As of September 13, our loon chicks are 78 days old. They look almost as big as their parents.
It has been a successful year for our loon family. I have been keeping a record of the nestings on Highland Lake since the year 2000. Over the past 22 years, we have had 15 chicks that survived until their maiden autumn flight to the coast.
I asked John Cooley Jr., Senior Biologist at the Loon Preservation Committee, how Highland Lake compares to New Hampshire’s average as far as successful chick production. He replied, “We use pairs, nests, chicks, and chick survival to mid-August as the basic parameters, with the focus on hatching success (chicks hatched per nesting pair) and overall chicks surviving per pair (your offspring success).
“For the long term (1975-2021), about two-thirds of territorial pairs nest each year (67%); each nesting pair hatches about one chick (0.98); about 3 out of 4 chicks survive to mid-August (77%). So, overall, the long-term average is about one half a chick per pair per year (0.51 chicks surviving /territorial pair). Or, since a half a chick sounds odd, about one chick every two years.
“From the year 2000, there’s been a pair at Highland every year; a nesting pair in all but four years; and 15 chicks fledged (or surviving to mid-August) over those years. This would give an average of 0.65 chicks surviving per territorial pair for that pair.
“The statewide average since 2000 has been 0.51 cs/tp (same value as the long-term since 1975), so Highland has been in the enviable subset of relatively productive lakes. These are the ones that sustain the population, really, balancing lower productivity on lakes with less experienced or less lucky loons, or where the habitat is more marginal. So Highland Lake’s chick production is above the state average!”
This summer, the Loon Preservation Committee biologists banded our female adult and the larger of the two chicks. John explains the band color and sequence: “The adult female loon banded on Highland Lake this summer was given a blue band with a white stripe over a silver band on her right leg, and a yellow band with a black stripe over a red band on her left leg. Shorthand for that combination would be left: yellow stripe over red, right: blue stripe over silver. The first band is closer to the body; second band closer to the foot.”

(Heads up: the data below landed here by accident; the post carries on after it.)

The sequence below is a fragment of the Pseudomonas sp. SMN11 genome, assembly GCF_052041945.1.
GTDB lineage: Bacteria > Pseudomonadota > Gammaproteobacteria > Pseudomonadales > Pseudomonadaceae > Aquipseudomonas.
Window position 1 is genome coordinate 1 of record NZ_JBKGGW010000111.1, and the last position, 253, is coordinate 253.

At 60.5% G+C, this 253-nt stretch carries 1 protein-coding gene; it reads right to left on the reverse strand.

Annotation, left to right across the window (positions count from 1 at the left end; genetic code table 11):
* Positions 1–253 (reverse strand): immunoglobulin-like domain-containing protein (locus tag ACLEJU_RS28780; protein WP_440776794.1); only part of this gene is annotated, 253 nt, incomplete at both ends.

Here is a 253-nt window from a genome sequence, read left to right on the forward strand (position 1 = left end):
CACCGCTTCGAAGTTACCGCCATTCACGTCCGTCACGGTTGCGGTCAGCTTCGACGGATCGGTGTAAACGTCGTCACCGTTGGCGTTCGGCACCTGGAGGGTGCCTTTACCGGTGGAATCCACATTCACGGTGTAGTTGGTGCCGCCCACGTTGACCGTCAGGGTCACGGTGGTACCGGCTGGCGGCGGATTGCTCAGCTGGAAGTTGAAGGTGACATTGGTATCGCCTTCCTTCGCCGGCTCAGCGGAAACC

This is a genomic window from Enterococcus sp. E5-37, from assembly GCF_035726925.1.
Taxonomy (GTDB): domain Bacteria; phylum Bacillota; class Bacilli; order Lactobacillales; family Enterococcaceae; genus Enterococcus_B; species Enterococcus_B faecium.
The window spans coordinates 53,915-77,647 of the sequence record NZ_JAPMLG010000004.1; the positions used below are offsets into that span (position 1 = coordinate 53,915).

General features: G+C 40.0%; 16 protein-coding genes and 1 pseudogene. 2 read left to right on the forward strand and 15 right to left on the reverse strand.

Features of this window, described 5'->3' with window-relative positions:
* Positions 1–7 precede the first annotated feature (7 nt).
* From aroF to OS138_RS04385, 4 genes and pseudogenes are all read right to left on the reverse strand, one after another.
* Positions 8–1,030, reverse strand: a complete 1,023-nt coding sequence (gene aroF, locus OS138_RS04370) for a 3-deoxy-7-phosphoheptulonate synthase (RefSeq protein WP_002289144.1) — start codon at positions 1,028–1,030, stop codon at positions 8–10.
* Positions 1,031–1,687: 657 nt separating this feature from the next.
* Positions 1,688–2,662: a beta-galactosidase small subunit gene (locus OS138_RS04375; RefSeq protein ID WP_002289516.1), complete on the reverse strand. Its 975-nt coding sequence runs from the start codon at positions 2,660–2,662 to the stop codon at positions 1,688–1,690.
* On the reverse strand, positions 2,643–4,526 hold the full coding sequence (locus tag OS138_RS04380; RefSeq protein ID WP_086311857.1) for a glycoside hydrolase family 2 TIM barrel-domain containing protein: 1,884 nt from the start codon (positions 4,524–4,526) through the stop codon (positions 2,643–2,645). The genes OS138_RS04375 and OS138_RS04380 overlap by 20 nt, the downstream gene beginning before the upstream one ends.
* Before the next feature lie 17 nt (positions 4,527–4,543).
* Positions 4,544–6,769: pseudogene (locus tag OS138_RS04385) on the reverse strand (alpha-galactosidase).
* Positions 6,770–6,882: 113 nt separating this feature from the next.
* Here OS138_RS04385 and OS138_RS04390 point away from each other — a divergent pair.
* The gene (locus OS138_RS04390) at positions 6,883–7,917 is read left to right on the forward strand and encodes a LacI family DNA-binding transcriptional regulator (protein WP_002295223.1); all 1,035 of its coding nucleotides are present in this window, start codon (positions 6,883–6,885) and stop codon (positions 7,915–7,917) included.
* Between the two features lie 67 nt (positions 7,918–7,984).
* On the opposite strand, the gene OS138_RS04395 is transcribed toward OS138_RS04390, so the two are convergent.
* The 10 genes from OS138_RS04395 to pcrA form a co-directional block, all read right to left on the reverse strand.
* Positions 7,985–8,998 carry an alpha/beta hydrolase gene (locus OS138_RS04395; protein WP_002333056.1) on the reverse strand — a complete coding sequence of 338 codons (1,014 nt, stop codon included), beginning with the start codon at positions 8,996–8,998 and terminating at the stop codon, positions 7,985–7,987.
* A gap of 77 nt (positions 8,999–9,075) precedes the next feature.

Our original loon – the male, first banded in 2011 – received new bands of the same color and sequence – left: green stripe over green, right: blue stripe over silver. (Note that the pair have matching right foot bands.) In the attached photo you can see the right leg with a blue Stripe over white. This could be either one of our adults.
The larger chick was banded left: white over silver, right: green white dot over white with black stripe.
Loon bands help biologists better understand the loon population, their travel habits, pairing, life span, and more.
This past month, Eve Hiatt reported a banded loon on Tucker Pond in Salisbury. She sent the band colors and sequence to John Cooley, who was able to conclude that the loon she saw was our adult female! How cool is this? We now know that our loon mother took a break and ventured about eight miles away to check out Tucker Pond.
Through the month of October, the chicks will exercise their wings for take-off. Flying lessons will begin. I hope for those who are able to be on the lake that you have the pleasure of watching some of these attempts and eventual successes. I think landing might be harder than taking off!
Eventually, the loon family will leave as ice threatens to cover the lake. They will fly to the coast for the winter. The adults will hopefully return next spring, just a day or hours after the ice-out occurs.
This year’s chicks will spend a few years on the coast maturing until they are ready to return to the lakes and find their own territories and mates.